The album begins as a concept, signaling the boys were going to make that “grand statement” record. However, the concept lasted for only two songs (then again, Sgt. Pepper‘s concept lasted about that long, too). “Hydra,” the song is probably the closest they got to prog-rock, an extended, seven and a half minute mini-epic with multiple sections running at different tempos, and dramatic, story-telling lyrics about a modern-day fairy tale of saving a damsel in distress from the “wolves in Times Square” and “the Dragon Lord playing solitary.” Anchored by an insistent, three chord vamp, a solid bottom coming from Jeff Porcaro (drums) and David Hungate (bass), Steve Lukather’s tense guitar and and Paich’s emotionally charged lead vocals. It didn’t send King Crimson or ELP back to the drawing board, but it’s plenty substantial and more melodic and uncluttered than what progressive rock had become by that time.

The title cut is followed by another dragon-themed tale set in New York City. The Bobby Kimball, sung “St. George And The Dragon” pretty much flopped as a single, even though in a lot of ways is similar to their first hit “Hold The Line.” “Ninety-Nine,” on the other hand, fared much better, becoming the lone hit from the album. Sporting a soft jazz shuffle a little reminiscent of “Georgie Porgie” from the first album, this one is also given a sensitive vocal reading by Lukather. Luke later admitted he hated the song, and I’ve probably heard my fill of it myself a long time ago, but it remains a good example of Paich’s ability to meticulously construct a pop tune by pulling together measured elements of r&b, rock and soul.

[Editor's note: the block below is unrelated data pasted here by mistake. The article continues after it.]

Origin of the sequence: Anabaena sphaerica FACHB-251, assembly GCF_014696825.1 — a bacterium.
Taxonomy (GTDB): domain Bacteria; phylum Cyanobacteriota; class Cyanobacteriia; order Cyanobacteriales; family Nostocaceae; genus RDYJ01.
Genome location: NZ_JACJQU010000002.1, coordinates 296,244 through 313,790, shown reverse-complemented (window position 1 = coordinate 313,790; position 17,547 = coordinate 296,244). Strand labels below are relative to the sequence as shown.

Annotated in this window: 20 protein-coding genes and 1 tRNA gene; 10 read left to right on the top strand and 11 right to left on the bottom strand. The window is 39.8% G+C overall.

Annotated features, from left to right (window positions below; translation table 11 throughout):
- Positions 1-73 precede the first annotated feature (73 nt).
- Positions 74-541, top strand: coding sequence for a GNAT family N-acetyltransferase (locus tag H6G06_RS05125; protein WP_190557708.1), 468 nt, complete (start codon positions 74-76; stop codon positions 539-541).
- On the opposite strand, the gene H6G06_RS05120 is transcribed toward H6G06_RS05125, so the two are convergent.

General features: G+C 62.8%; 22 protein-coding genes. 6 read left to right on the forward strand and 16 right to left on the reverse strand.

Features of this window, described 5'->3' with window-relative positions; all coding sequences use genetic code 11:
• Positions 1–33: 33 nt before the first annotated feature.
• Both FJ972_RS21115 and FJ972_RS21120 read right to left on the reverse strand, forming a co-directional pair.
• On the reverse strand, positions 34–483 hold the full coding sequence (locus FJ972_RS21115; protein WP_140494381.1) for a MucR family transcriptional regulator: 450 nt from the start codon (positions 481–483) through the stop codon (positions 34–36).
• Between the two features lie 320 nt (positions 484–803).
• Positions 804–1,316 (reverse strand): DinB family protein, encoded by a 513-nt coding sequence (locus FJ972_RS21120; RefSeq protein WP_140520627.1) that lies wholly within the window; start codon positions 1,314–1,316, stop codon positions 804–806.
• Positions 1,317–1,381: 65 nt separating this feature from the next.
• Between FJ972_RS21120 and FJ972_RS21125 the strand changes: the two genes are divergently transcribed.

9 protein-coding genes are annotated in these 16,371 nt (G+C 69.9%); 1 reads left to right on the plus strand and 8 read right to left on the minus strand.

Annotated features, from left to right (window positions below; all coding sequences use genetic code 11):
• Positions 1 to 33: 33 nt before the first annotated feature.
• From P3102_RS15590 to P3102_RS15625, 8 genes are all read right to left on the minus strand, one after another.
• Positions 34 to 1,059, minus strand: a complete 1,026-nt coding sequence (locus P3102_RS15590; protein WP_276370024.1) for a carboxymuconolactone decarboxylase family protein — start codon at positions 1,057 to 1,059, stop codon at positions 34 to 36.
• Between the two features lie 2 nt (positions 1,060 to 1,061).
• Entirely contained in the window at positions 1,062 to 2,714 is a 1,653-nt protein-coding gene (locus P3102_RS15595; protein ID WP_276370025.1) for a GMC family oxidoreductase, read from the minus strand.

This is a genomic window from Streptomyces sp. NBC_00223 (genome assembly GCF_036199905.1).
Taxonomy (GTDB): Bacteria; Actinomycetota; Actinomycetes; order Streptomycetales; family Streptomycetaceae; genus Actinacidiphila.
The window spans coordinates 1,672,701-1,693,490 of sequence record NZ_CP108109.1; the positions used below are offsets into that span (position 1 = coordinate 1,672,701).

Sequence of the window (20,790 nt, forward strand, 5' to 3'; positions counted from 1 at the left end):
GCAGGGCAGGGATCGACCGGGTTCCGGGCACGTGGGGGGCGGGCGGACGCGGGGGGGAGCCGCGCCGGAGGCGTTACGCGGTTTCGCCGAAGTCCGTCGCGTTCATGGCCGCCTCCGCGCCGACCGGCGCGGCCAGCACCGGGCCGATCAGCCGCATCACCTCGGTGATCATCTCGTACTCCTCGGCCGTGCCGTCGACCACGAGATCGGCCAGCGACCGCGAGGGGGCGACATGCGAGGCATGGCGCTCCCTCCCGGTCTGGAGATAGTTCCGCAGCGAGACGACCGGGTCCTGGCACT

Side one of the original vinyl closed out “Lorraine,” a dual-mood piano-based that’s tender in the verses and gets tough on the chorus. And then of course there’s the lovable, aforementioned “All Us Boys.”

“Mama” (see live video from 1980 above) is reason alone why Bobby Kimball was hired; even with capable vocalists like Paich and Lukather, few, much less those two can belt it out so hard and nail it like Bobby did for this wrenching, sweaty soul number. It’s also a great illustration of why Jeff Porcaro had few peers among session drummer; listening to just his part reveals some sly hi-hat, cymbal and snare work that doesn’t just come from even above-average percussionists. Plainly speaking, “Mama” is one of the best deep cuts Toto ever recorded.

“White Sister” is another rocker, but this one’s got the swagger and soul of Otis Redding. Kimball again makes the song come alive, and Lukather’s guitar solo makes nearly explode. “A Secret Love” ends the album, which sounds like an unfinished ballad. Easily the weakest track, but also the shortest and being tacked on at the end, it’s easy to overlook.

Even though Hydra didn’t sell as well as the debut album, they group avoided the sophomore slump by playing with a little more edge than before. It was more ragged than what they made their reputation on, and yet all the trademark precision remained intact. They never quite used this formula to make an album again, which makes it somewhat unique in their catalog. In fact, when considered in the now-completed canon of Toto’s output, I’d even put it in the upper tier of Toto albums. Hydra isn’t a masterpiece, but it deserves its due; a lot of bands would have killed to make an album that good.